In today’s top stories, JD.com mulls an expansion into food delivery and easyJet warns of heightened operating costs. Meanwhile, metals prices could remain elevated amid a general reluctance among mining stocks to invest in new projects. Wells Fargo also names stocks to short, while Morgan Stanley compiles a list of recession-proof stocks to watch.
JD’s food delivery move
With consumers cutting back on discretionary spending, revenue growth has slowed at JD.com [JD]. To diversify its income, the ecommerce giant has “considered and explored” following big Chinese tech rivals Alibaba [BABA] and Meituan [3690.HK] into the food delivery game. When it might happen “will depend on our capacity and when we can build up a talent team,” JD Retail CEO Xin Lijun told Bloomberg TV on Friday.
EasyJet expects clipped wings
Pent-up demand to get away this summer should boost travel bookings even as global economies tighten. UK budget carrier easyJet [EZJ.L] saw demand in April and May rise sevenfold from the same period in 2021. Despite this tailwind, the company warned on Monday that operating costs will be higher in the second half of the year due to increased crew costs and airport charges. The airline industry is forecasting a return to profitability next year.
Mining giants curb investment
Mining giants such as Rio Tinto [RIO.L] and BHP [BHP.L] are reluctant to invest in new projects and this could prop up metal prices due to a shortage of raw materials, the Wall Street Journal reported over the weekend. Data from Bank of America seen by the publication showed that the top 10 mining companies are expected to spend about $40bn this year and next, in comparison with a peak of almost $80bn in 2012.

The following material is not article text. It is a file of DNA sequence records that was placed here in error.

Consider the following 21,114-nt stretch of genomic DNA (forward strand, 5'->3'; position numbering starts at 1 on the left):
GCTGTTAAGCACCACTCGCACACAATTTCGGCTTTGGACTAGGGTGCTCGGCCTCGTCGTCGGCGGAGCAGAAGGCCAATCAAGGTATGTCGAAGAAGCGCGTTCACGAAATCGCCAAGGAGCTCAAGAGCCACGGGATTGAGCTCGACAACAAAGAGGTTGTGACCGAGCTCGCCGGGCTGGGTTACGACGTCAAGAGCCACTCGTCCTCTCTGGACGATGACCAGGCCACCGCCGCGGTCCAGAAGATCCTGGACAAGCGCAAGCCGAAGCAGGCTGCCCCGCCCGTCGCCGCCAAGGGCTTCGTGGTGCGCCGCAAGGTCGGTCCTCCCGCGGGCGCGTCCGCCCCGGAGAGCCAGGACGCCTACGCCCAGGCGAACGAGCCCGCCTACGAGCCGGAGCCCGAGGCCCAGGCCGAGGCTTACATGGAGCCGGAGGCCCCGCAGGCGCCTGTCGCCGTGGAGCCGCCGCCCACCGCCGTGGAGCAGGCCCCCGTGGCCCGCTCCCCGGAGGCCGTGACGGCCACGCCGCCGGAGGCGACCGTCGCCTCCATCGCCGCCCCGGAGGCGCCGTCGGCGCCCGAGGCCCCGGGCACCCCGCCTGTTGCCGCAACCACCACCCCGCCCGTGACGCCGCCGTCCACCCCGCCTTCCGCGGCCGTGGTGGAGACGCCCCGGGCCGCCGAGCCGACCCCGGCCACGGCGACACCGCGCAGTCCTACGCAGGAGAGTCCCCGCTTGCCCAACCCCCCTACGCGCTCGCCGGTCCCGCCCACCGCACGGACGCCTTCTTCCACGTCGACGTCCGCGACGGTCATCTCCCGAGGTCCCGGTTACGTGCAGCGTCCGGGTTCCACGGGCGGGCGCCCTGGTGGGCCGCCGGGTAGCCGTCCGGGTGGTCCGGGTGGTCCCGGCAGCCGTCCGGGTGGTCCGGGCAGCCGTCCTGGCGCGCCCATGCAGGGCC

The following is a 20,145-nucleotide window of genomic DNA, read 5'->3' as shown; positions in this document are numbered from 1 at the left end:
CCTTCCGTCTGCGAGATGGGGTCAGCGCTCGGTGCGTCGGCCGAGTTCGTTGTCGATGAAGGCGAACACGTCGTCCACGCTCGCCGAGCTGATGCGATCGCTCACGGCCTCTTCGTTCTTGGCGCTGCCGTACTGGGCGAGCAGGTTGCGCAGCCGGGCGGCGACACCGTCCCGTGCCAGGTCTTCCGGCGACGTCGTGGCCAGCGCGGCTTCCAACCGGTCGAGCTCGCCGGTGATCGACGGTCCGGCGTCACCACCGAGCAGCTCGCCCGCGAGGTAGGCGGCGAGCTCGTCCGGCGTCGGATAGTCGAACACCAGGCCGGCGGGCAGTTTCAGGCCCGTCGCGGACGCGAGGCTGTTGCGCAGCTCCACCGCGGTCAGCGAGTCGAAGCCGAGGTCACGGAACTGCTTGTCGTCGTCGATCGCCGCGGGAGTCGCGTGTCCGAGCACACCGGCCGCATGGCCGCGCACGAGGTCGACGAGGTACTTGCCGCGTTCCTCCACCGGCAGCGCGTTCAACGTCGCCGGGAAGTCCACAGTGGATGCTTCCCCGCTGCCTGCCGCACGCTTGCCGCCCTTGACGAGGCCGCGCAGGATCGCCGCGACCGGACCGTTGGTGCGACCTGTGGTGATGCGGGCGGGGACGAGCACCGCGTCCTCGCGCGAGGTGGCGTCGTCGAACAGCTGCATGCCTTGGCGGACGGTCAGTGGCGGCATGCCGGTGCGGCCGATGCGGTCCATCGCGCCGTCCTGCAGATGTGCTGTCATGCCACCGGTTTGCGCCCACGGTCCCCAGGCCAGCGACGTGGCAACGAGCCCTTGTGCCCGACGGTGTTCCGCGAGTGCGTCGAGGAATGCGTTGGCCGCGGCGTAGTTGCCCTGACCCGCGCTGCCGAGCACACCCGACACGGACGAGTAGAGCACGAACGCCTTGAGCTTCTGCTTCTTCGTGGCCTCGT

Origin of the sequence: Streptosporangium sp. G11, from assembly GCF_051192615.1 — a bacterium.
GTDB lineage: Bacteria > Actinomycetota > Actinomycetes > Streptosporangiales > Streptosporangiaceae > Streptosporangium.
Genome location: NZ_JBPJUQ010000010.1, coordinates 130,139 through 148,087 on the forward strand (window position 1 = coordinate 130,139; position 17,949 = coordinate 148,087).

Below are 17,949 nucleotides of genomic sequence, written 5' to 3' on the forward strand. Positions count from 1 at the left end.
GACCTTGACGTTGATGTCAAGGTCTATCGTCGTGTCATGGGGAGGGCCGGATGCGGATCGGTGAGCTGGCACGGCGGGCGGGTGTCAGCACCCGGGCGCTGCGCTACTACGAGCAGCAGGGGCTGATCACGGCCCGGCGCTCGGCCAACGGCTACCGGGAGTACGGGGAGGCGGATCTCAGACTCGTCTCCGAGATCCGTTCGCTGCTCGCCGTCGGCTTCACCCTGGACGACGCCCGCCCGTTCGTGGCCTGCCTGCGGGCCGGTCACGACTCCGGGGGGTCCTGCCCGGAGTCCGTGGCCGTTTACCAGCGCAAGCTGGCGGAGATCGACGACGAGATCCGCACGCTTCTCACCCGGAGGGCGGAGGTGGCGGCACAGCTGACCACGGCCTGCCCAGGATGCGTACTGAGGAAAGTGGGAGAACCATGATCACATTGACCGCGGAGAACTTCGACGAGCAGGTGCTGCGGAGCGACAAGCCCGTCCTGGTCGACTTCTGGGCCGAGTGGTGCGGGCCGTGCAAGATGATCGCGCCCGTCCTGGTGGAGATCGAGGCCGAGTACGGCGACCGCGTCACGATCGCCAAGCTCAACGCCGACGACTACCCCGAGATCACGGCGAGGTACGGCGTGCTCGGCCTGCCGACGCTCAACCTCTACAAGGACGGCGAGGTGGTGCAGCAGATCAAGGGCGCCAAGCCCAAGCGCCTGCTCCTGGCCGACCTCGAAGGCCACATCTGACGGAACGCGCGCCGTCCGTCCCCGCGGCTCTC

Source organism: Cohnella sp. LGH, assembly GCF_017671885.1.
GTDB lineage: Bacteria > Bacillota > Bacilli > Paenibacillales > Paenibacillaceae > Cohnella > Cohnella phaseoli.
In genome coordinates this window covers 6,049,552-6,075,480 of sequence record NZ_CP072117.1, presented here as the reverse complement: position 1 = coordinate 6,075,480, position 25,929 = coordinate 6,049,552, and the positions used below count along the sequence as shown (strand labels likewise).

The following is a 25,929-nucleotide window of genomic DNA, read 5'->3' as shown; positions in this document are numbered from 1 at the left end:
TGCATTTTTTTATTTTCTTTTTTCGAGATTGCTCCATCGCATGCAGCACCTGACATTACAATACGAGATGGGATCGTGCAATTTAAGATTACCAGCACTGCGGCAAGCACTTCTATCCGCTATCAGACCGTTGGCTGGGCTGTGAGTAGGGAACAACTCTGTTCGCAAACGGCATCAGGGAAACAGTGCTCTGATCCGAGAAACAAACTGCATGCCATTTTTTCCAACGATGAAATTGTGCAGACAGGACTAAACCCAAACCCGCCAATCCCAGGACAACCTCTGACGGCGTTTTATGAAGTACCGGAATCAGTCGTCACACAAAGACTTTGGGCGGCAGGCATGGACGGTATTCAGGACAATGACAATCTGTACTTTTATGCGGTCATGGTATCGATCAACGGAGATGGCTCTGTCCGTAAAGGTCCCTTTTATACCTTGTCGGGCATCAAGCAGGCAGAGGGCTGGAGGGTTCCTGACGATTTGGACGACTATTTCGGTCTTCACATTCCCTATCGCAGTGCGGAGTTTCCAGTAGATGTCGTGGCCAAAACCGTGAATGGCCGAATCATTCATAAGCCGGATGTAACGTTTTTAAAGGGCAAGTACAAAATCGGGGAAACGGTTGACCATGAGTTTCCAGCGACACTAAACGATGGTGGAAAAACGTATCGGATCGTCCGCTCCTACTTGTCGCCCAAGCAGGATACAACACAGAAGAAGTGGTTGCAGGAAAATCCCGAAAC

Wells Fargo’s short picks
With corporate outlooks set to shift this upcoming earnings season, Wells Fargo senior strategist Chris Harvey has picked 52 stocks to avoid or short. These are companies he believes “will underperform the market until we hear the Fed reference a slowing economy” and then see “violent reversals”. The list includes Disney [DIS], Etsy [ETSY], Walmart [WMT], Moderna [MRNA] and Avery Dennison [AVY].
Strong balance sheet stocks
For investors looking to weather a recession, Morgan Stanley has screened the Russell 1000 index to identify stocks with strong balance sheets. A key part of its criteria was that a company must have a cash must make up more than 3% of the enterprise value. United Therapeutics [UTHR] came out on top with 24.9%, followed memory chipmaker Micron [MU] with 12.2% and shoe brand Skechers [SKX] with 8.5%.
London wants Arm listing
The UK government is hoping to woo Softbank [9984.T] into listing Arm in London, whereas the Japanese conglomerate is set on a Nasdaq IPO. Hargreaves Lansdown’s Susannah Streeter said the government is keen to make the capital a more attractive place for high-growth tech companies to float but that it’ll have to “speed up reforms” if Softbank does end up shunning it for New York.
Atlantic Lithium’s hot run
With lithium in hot demand, it’s no surprise the Atlantic Lithium [ALL.L] share price is up more than 30% since the start of the year through 17 June. But, as with any junior miner, investors need to be wary. The company is at the exploration and development stage, which means it’s pre-revenue. A partnership with lithium hydroxide producer Piedmont Lithium [PLL.ASX] should boost future production at the flagship Ewoyaa project in Ghana.
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